Women Prisoners: An Experience of Crime & Punishment
"Taking the most hurt people out of society and punishing them in order to teach them how to live within society is, at best, futile. Whatever else a prisoner knows, she knows everything there is to know about punishment because that is exactly what she has grown up with. Whether it is childhood sexual abuse, indifference, neglect; punishment is most familiar to her."
Chris Tchaikovsky - Former prisoner and founder of Women in Prison
There's always a trigger for submissions such as this one. This is mine:
Published today, it charts the issue of "whole-life" or the proposed "100-year" tariffs for those convicted of 'heinous' crimes. According to the Independent's piece, backed up by a male prisoner's tale, this is what happens:
"Dr Liebling has a chilling formulation for the effect on a prisoner of the decision to lock them up for ever, hence abandoning any gesture towards rehabilitation: they stop being people, she says, and become "sites of physical danger"."
Well, that may be true for men but it doesn't hold true for women.
It's problematic to talk about women prisoners with whole life tariffs because there have only been two and one of those - Myra Hindley - died in 2002. So I can only be talking about Rosemary West.
I met Rosemary West when I was a prisoner in both HMP Durham & HMP Low Newton. The woman I knew bears no resemblance to the prisoner mindset described by Dr. Liebling. Instead, in my own opinion, Rosemary resembles the descriptions of Baroness Corston about women she encountered in prison:
"I found that offending on the part of women was often triggered by sexual and violent victimisation. What was absolutely extraordinary was the incidence and degree of abuse which women who were in prison had suffered. Over half admit to having experienced some form of abuse. To a startling extent, these women have experienced sexual abuse in childhood, which leaves them with not only a total lack of self-confidence but a lack of a sense of self-worth because, of course, like most victims they blame themselves."
I'm not going to elaborate on how I came to my opinion about Rosemary because I don't have her free-and-informed-consent to do so and this is vital for any discussion about her. The abuse she experienced on the way in to prison has continued ever since because she has become a 'cash-cow' for every misogynistic tabloid editor on the planet. The repercussions of this parasitic behaviour fall not just on Rosemary, but all those who are connected with her. I know because I've experienced it. I've also experienced the difficulty everyone seems to have in seeing her as a woman-with-very-serious-problems because the 'Wicked Witch' framework is such an easy and socially-acceptable perspective to take, even amongst other women prisoners.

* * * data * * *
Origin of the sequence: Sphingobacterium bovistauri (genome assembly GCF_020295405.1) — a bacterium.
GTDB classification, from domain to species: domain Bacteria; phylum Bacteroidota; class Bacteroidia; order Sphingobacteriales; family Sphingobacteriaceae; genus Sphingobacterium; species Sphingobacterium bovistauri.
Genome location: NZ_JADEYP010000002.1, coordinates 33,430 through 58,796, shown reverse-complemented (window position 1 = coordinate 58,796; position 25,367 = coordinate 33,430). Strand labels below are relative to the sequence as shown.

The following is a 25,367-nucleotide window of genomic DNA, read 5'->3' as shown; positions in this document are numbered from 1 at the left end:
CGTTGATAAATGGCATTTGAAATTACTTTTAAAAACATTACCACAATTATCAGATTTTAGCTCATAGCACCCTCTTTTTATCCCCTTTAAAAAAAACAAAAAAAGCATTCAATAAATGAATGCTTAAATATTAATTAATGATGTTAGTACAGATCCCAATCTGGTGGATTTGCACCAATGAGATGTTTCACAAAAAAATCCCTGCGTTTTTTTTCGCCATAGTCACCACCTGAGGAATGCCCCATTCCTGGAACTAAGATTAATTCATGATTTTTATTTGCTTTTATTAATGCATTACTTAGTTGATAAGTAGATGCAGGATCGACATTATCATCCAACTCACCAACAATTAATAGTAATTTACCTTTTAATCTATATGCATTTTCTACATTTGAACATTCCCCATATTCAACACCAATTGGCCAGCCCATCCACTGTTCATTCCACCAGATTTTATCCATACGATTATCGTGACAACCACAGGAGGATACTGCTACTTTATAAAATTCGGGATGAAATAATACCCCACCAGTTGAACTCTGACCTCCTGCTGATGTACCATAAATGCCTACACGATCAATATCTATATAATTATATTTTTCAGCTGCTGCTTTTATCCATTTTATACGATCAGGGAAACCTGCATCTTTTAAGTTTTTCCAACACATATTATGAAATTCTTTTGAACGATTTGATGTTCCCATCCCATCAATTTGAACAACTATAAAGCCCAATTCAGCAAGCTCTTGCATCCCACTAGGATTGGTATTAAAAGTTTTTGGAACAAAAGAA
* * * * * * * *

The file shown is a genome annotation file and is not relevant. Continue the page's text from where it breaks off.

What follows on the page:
It is worth, however, starting with 'the worst of women prisoners' because the Criminal Justice system's attitude towards us tends to be far nastier. Take, for example, the 'lifer' with her own history of child-sex-abuse (NB: a lifer is someone serving a Life Sentence), whose crime was to finally defend herself during the SEVENTH rape inflicted on her by a husband she was trying to leave. The husband died and the tabloids had a field day of misogynistic hatred when her case came to court. The woman I met also bore no resemblance to newspaper reports - she was a victim long before she ever married. The stories of women like her in prison are too numerous to mention in a short piece like this but it holds true for me too. My offence, a violent one and my first (at age 48), occurred after a long period of social harassment which included physical assault on more than one occasion. Any woman who has been in such a situation over a prolonged period may know the thought-processes which occur in us. Speaking personally, the situation 'drove' me into believing that the only available language left for me to use was that of violence because I'd tried everything else and failed. Our choice seems to boil down to defiance of or compliance with our abusers - either way, if the Police become involved, there's every chance the woman, already a victim, winds up in prison if she doesn't wind up dead. If the woman's crime is violence, she can expect a much heavier 'punishment' than male offenders. The Criminal Justice System 'does not approve' of our much rarer women's crime of violence and it shows in our sentencing.